At the going down of the sun and in the morning we will remember them. We will remember them because they gave their own lives for the sake of others. We will teach our children to remember them because generations are inextricably linked; even though our children were not alive in either World War they can truly say these people died for me.
When we say ‘we will remember them’ we intend that they will be remembered long after we have gone; we place an obligation on our grandchildren and great grandchildren, even on those yet to be born, not to forget.
We remember too God’s kindness to us as a nation. We make no claim for our own innocence when we say that God brought down some nations and raised up others. We take nothing away from the bravery and sacrifice of our fathers and mothers when we say that it was the Father of the Lord Jesus who gave us victory and peace and prosperity.
The people of Israel were commanded to keep alive, down through the generations, the memory of all that God had done for them. “I will utter hidden things, things from of old – what we have heard and known, what our fathers have told us. We will not hide them from their children; we will tell the next generation the praiseworthy deeds of the Lord, his power, and the wonders he has done” (Psalm 78:2-4). They placed an obligation on their children to teach those yet to be born about the Lord. They feared the rise of “a stubborn and rebellious generation, whose hearts were not loyal to God, whose spirits were not faithful to him” (Psalm 78:8).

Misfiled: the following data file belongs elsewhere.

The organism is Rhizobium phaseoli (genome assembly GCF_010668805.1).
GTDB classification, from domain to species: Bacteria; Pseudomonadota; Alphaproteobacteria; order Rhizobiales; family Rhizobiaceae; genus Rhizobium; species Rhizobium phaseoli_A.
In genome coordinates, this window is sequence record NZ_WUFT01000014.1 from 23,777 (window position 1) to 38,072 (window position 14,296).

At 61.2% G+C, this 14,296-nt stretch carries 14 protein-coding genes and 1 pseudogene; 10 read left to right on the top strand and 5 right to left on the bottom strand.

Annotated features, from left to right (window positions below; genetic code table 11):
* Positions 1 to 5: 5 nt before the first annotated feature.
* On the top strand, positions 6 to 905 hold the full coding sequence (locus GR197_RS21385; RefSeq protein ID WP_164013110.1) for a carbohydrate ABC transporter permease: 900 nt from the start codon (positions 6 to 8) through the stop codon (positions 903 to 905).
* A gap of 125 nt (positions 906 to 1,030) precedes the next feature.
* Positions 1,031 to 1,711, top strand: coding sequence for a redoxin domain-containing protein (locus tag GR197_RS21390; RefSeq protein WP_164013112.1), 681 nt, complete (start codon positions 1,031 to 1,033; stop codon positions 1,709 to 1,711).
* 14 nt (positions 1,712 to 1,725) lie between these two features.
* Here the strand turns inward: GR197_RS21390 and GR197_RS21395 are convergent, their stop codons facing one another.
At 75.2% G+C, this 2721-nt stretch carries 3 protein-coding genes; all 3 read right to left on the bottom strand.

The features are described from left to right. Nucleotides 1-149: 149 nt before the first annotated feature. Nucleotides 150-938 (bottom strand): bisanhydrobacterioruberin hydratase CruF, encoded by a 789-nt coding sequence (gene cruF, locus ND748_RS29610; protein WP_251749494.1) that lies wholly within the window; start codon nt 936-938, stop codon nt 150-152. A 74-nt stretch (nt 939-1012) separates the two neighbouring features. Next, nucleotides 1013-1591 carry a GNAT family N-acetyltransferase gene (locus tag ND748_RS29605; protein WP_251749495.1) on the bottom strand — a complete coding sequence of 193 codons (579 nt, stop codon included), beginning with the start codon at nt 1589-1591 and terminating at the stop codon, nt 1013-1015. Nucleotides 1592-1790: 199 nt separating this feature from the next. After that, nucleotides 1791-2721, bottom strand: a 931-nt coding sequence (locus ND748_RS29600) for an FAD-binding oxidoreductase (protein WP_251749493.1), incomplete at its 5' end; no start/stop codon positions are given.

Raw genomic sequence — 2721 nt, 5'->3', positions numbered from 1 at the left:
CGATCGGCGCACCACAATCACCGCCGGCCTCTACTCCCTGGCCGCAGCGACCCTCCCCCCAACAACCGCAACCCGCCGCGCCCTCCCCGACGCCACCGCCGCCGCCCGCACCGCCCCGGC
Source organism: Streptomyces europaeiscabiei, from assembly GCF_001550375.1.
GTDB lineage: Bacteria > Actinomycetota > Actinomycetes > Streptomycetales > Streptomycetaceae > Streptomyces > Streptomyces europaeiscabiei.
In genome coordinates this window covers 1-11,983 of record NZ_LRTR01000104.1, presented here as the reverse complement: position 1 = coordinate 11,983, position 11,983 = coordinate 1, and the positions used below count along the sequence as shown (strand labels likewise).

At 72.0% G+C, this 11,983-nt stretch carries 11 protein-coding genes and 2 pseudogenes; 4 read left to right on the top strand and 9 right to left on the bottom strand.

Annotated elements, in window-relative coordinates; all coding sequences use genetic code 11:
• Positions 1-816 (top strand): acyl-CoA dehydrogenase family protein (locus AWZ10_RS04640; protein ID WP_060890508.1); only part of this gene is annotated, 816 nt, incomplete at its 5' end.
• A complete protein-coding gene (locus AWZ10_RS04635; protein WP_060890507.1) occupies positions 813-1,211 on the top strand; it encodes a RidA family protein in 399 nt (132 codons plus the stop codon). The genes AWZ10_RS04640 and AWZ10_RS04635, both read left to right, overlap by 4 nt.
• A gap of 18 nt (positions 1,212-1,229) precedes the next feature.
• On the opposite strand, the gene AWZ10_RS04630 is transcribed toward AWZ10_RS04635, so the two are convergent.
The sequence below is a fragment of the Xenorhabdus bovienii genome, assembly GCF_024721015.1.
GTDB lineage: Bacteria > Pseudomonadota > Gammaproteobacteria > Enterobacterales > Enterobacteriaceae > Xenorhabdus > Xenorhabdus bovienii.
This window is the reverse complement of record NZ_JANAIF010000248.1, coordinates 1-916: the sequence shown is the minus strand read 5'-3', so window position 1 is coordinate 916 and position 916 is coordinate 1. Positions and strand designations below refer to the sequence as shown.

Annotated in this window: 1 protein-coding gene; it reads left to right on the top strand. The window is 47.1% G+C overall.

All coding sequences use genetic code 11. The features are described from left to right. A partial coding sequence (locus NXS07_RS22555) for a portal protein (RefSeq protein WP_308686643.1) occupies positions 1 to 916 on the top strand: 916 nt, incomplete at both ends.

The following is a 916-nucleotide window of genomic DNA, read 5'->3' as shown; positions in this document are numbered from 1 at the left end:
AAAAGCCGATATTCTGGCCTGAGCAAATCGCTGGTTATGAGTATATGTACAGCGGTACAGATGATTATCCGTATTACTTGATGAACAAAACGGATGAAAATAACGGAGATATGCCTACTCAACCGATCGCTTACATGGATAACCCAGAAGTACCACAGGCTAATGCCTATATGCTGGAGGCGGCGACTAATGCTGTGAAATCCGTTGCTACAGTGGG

It is a tragedy when a nation forgets its heroes and a greater tragedy when a nation forgets its God.